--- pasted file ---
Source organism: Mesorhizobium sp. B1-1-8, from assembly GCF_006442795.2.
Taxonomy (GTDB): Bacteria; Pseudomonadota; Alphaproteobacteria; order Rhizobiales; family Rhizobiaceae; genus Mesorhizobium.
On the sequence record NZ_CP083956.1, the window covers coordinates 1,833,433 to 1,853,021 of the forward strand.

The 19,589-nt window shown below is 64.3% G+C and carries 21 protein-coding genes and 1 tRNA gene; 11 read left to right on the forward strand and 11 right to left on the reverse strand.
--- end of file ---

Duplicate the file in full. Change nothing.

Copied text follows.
Source organism: Mesorhizobium sp. B1-1-8, from assembly GCF_006442795.2.
Taxonomy (GTDB): Bacteria; Pseudomonadota; Alphaproteobacteria; order Rhizobiales; family Rhizobiaceae; genus Mesorhizobium.
On the sequence record NZ_CP083956.1, the window covers coordinates 1,833,433 to 1,853,021 of the forward strand.

The 19,589-nt window shown below is 64.3% G+C and carries 21 protein-coding genes and 1 tRNA gene; 11 read left to right on the forward strand and 11 right to left on the reverse strand.